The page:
The scene about 36,000 feet in the air somewhere north of Seattle has shades of a techno-thriller: Two jets are loaded with an international team of experts from GE Aerospace, NASA, Boeing, German Aerospace Center (DLR), and elsewhere. A NASA DC-8, bristling with probes and sensors, pursues Boeing’s ecoDemonstrator Explorer, a 737-10 destined for United Airlines whose CFM LEAP-1B engines are operating with HEFA sustainable aviation fuel (SAF). The DC-8 is dogging the 737-10’s trail like a submarine pursuing a sonar signature, seeking data that could help turn the tide against climate change.
For a team of GE Aerospace engineers supporting the tests, the chase itself is a kind of victory.
“The most exciting thing for me is being able to monitor an engine that I’ve spent 10 years with,” says combustor design principal engineer Hejie Li, who earned a Stanford PhD in combustion before joining GE Aerospace to work on designing the CFM LEAP engine. (CFM International is a 50-50 joint company between GE Aerospace and Safran Aircraft Engines.) “I have a real emotional attachment to the LEAP engine.”
Sitting in the cabin of the ecoDemonstrator, Li monitors temperature and fuel flow to ensure that the engines are operating within representative parameters. The data he gathers is crucial to developing more efficient, lower-emission commercial combustion engines.
In the air and on the ground, Li is supported by David Ostdiek, the CFM RISE systems team’s aerothermal leader, and Cassi Miller, a RISE systems leader focused on climate impacts, both of whom typically ride in the DC-8; Edwina Sharp, flight test engineering manager, who rode in the 737-10; and combustion systems leader Ryan Jones, who monitors the flights almost as closely from his post at GE Aerospace’s headquarters in Evendale, Ohio. All five are in constant communication with the Boeing and NASA teams, ensuring that the tests run smoothly, that the airplanes’ interactions are well understood, and that high-quality data flows to an international climate science team.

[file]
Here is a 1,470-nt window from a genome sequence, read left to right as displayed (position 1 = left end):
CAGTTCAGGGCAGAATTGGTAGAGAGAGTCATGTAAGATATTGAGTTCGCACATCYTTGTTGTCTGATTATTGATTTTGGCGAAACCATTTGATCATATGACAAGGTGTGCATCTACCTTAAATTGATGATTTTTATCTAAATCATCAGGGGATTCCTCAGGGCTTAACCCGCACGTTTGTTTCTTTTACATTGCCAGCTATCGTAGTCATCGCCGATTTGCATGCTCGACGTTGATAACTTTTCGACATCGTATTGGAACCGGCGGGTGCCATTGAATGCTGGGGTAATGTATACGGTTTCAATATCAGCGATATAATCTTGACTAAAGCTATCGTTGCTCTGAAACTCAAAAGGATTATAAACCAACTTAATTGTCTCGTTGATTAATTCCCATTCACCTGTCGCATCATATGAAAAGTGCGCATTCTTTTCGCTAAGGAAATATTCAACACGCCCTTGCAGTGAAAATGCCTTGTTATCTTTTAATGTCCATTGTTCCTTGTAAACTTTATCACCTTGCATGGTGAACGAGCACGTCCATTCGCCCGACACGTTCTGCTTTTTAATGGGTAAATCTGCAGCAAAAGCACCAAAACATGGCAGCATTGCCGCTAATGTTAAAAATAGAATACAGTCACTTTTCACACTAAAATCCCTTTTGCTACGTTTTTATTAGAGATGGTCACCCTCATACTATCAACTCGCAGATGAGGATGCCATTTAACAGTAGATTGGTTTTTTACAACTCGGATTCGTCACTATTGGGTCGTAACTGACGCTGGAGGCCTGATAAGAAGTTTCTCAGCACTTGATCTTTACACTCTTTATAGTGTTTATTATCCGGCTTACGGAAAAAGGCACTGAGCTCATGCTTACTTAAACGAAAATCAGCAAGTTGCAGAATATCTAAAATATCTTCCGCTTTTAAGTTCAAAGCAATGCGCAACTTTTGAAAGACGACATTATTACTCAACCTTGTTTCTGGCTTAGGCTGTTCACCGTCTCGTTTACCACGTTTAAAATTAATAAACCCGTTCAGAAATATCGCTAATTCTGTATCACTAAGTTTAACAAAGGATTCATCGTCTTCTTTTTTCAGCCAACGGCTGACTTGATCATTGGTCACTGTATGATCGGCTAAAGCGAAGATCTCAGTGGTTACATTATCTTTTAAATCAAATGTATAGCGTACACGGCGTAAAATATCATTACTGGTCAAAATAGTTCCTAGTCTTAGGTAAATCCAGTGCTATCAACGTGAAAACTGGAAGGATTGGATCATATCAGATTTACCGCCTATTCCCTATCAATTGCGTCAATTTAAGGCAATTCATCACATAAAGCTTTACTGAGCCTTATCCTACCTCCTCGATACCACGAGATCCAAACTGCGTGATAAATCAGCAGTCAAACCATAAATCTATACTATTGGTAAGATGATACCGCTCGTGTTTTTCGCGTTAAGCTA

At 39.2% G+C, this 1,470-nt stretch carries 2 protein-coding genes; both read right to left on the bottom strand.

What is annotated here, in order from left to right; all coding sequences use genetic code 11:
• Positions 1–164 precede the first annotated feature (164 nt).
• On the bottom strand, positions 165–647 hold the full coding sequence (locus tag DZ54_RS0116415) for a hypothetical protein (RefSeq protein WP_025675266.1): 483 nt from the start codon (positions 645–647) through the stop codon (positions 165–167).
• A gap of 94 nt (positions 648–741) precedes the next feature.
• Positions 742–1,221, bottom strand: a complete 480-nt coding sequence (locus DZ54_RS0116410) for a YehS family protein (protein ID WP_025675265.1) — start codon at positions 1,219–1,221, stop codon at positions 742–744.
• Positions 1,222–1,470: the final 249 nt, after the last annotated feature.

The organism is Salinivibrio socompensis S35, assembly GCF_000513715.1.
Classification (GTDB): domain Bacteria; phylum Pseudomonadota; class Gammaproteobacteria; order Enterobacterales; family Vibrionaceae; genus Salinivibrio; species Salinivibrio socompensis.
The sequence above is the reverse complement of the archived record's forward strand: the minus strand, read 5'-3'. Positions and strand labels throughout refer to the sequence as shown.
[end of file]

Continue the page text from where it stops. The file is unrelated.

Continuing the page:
This data will help illuminate a vast and potentially transformative range of unknown factors in airplane emissions. “As we’re inventing the next generation of engines with the RISE program, we really want to understand the science around non-CO2 emissions,” says Ostdiek. Unveiled in 2021, the CFM RISE program is a comprehensive suite of engine technologies being matured for ground and flight tests this decade, including new architectures like open fan, as well as compact core advancements including the combustor. The RISE program aims to achieve 20% better fuel efficiency and 20% fewer CO2 emissions than engines today, while also reducing noise and non-CO2 emissions.
“Our team is responsible for integration of the POC disciplines: performance, operability, controls,” he adds. “That means understanding how the engine operates and why it operates as it does, and modeling the overall system. The more data we get on climate effects, the better we’ll be able to make minimizing them a new key requirement.”
Yet contrails remain full of uncertainty. Miller, who modeled contrail formations in grad school, is focused on measuring their impact. As complex as the study of cloud formation and movement already is, it’s only compounded by an interaction with technology. “We need to understand these unique interactions that happen at high as well as low altitudes, and how they affect climate,” Miller says.
Though based in Lynn, Massachusetts, Miller is spending the better part of October somewhere above the Seattle area, connecting and collaborating with the NASA teams, science teams, and researchers during each four-to-six-hour flight, some of which involves the thrill of an actual chase. “The DC-8 pilots have to find the 737-10’s exhaust, and sometimes we want to sample it really close, within a mile,” she says. “And sometimes we want to sample it from really far away, like 20 miles back. Sometimes the contrails form and they look like a highway you’re flying into. Sometimes they don’t form and the pilots have to fly in and out and at different altitudes to pick up and lock on to the trail.”